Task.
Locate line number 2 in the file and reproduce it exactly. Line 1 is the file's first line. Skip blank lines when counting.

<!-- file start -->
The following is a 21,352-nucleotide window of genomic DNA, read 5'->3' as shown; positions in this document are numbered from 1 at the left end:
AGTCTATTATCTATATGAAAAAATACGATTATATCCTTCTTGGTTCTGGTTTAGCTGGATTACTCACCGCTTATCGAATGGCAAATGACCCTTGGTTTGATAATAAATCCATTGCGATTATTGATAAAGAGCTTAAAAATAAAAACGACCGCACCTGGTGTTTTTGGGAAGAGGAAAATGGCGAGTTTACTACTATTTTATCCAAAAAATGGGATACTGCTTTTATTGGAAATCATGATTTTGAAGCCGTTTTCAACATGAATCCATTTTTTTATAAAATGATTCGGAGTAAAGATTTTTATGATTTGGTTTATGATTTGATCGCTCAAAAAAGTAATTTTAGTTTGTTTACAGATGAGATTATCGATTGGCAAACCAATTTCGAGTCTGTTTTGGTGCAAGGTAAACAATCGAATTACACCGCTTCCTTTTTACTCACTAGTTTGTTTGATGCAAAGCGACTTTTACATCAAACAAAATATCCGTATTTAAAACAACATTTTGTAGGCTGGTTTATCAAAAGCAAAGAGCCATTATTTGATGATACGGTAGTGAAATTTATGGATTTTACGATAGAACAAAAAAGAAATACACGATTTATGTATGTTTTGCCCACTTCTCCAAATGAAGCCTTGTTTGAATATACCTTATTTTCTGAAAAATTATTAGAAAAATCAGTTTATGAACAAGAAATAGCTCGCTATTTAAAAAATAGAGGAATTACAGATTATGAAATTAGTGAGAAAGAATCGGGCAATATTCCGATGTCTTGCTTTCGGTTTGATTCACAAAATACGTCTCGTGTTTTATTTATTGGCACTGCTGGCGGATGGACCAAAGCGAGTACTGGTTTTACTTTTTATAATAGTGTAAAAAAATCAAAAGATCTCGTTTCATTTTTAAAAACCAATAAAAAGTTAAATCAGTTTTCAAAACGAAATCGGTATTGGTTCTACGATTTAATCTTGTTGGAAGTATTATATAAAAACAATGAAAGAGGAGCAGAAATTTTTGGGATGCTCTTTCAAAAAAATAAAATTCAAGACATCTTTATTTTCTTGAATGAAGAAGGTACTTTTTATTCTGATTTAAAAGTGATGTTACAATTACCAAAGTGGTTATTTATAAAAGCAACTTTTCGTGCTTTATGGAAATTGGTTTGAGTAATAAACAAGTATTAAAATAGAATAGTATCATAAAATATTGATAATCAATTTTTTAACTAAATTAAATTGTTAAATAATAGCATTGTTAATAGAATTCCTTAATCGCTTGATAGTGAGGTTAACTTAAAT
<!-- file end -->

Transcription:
AGTCTATTATCTATATGAAAAAATACGATTATATCCTTCTTGGTTCTGGTTTAGCTGGATTACTCACCGCTTATCGAATGGCAAATGACCCTTGGTTTGATAATAAATCCATTGCGATTATTGATAAAGAGCTTAAAAATAAAAACGACCGCACCTGGTGTTTTTGGGAAGAGGAAAATGGCGAGTTTACTACTATTTTATCCAAAAAATGGGATACTGCTTTTATTGGAAATCATGATTTTGAAGCCGTTTTCAACATGAATCCATTTTTTTATAAAATGATTCGGAGTAAAGATTTTTATGATTTGGTTTATGATTTGATCGCTCAAAAAAGTAATTTTAGTTTGTTTACAGATGAGATTATCGATTGGCAAACCAATTTCGAGTCTGTTTTGGTGCAAGGTAAACAATCGAATTACACCGCTTCCTTTTTACTCACTAGTTTGTTTGATGCAAAGCGACTTTTACATCAAACAAAATATCCGTATTTAAAACAACATTTTGTAGGCTGGTTTATCAAAAGCAAAGAGCCATTATTTGATGATACGGTAGTGAAATTTATGGATTTTACGATAGAACAAAAAAGAAATACACGATTTATGTATGTTTTGCCCACTTCTCCAAATGAAGCCTTGTTTGAATATACCTTATTTTCTGAAAAATTATTAGAAAAATCAGTTTATGAACAAGAAATAGCTCGCTATTTAAAAAATAGAGGAATTACAGATTATGAAATTAGTGAGAAAGAATCGGGCAATATTCCGATGTCTTGCTTTCGGTTTGATTCACAAAATACGTCTCGTGTTTTATTTATTGGCACTGCTGGCGGATGGACCAAAGCGAGTACTGGTTTTACTTTTTATAATAGTGTAAAAAAATCAAAAGATCTCGTTTCATTTTTAAAAACCAATAAAAAGTTAAATCAGTTTTCAAAACGAAATCGGTATTGGTTCTACGATTTAATCTTGTTGGAAGTATTATATAAAAACAATGAAAGAGGAGCAGAAATTTTTGGGATGCTCTTTCAAAAAAATAAAATTCAAGACATCTTTATTTTCTTGAATGAAGAAGGTACTTTTTATTCTGATTTAAAAGTGATGTTACAATTACCAAAGTGGTTATTTATAAAAGCAACTTTTCGTGCTTTATGGAAATTGGTTTGAGTAATAAACAAGTATTAAAATAGAATAGTATCATAAAATATTGATAATCAATTTTTTAACTAAATTAAATTGTTAAATAATAGCATTGTTAATAGAATTCCTTAATCGCTTGATAGTGAGGTTAACTTAAAT